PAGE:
In 1952 the railway line is shut down. The old route is still clearly visible in many places.
On July 1, 1969, the previously independent community is merged with the places of the former Medebach office to form the new town.
1983 Winning the gold medal at state level in the competition " Our village should be more beautiful "
Leisure and Tourism
Due to the species-rich mixed stands of the forest owners of the Rothaargebirge, who have been managing sustainably for centuries, around Küstelberg, plenty of cycling and hiking trails have been marked out and carefully marked. The Rothaarsteig , which runs from Brilon to Dillenburg , should be mentioned in particular . Another newly established hiking trail, the Sauerland-Höhenflug , comes from the Hillekopf and leaves Küstelberg in the direction of Rösberg. In the Hopperkopf / Hillekopf massif with its three mountains over 800 meters above sea level, the Waldecker Uplandsteig joins the so-called Dead Man. There are hotels, restaurants and a café in the village. The 500 year old winter linden tree at the former horse market invites you to rest. There are three ski lifts with associated slopes on the Schlossberg .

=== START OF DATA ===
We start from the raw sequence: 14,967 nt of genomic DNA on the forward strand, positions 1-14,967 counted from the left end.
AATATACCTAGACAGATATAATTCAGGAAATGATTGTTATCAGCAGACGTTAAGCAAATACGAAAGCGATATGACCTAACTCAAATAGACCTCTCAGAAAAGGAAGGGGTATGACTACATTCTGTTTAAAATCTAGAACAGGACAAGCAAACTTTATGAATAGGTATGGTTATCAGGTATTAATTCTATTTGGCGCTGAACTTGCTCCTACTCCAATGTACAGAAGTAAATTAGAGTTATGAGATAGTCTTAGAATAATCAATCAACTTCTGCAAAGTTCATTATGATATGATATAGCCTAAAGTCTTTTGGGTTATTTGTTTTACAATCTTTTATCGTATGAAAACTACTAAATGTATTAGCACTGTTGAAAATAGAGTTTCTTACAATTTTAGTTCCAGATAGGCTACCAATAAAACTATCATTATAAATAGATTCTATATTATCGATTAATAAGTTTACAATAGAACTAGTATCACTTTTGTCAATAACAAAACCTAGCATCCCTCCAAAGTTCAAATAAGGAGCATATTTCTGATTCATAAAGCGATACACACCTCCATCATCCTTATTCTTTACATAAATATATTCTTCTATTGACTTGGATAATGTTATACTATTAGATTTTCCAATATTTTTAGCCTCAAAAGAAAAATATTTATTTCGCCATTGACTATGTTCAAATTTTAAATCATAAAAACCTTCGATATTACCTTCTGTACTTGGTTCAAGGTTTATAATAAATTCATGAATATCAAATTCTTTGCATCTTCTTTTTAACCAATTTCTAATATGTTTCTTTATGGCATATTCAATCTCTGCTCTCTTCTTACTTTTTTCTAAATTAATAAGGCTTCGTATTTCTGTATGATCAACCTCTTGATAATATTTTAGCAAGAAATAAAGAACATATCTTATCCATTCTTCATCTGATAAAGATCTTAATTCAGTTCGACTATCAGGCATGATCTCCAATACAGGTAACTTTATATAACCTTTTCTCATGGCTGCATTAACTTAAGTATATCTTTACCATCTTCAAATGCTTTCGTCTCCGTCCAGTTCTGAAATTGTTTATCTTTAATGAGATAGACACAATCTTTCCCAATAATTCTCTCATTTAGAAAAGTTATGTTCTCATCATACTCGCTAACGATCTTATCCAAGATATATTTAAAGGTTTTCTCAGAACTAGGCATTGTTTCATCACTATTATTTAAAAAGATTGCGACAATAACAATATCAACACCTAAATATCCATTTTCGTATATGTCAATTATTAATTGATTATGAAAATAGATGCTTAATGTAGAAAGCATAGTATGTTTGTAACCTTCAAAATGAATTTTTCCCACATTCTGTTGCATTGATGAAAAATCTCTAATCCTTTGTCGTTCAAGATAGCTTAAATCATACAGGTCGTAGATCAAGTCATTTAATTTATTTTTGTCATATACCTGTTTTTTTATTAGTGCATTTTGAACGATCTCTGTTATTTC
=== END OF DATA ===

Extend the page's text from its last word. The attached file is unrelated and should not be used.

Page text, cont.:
There is a high ropes course. There is the Reetsberg trail for cross-country skiers. The tourist office and forest management have integrated a cross-country trail that is unique in Germany into the guidance system, which is differentiated according to the level of difficulty, which brings sporty guests closer to the geology, flora and fauna of the Sauerland.
- Hugo Cramer: The district of Brilon in the Second World War 1939-1945 - reports from many employees from all over the district. Josefs-Druckerei, Bigge 1955.
- Harm Klueting : History of the city and office of Medebach , Medebach 1994, pp. 638–645.
- Carl-Friedrich Padberg: Küstelberg , Medebach 1975.
- Küstelberg website
- Küstelberg district
- Elaborations and lectures by the Küstelberg forester's house on the Küstelberg nature
-  , accessed on April 27, 2019
- Hugo Cramer: The district of Brilon in the Second World War 1939-1945 . 1955, section Küstelberg, pp. 108-110.
- Hugo Cramer: The district of Brilon in the Second World War 1939-1945 . 1955, honor roll section Küstelberg, p. 211.
- Martin Bünermann: The communities of the first reorganization program in North Rhine-Westphalia . Deutscher Gemeindeverlag, Cologne 1970, p. 88 .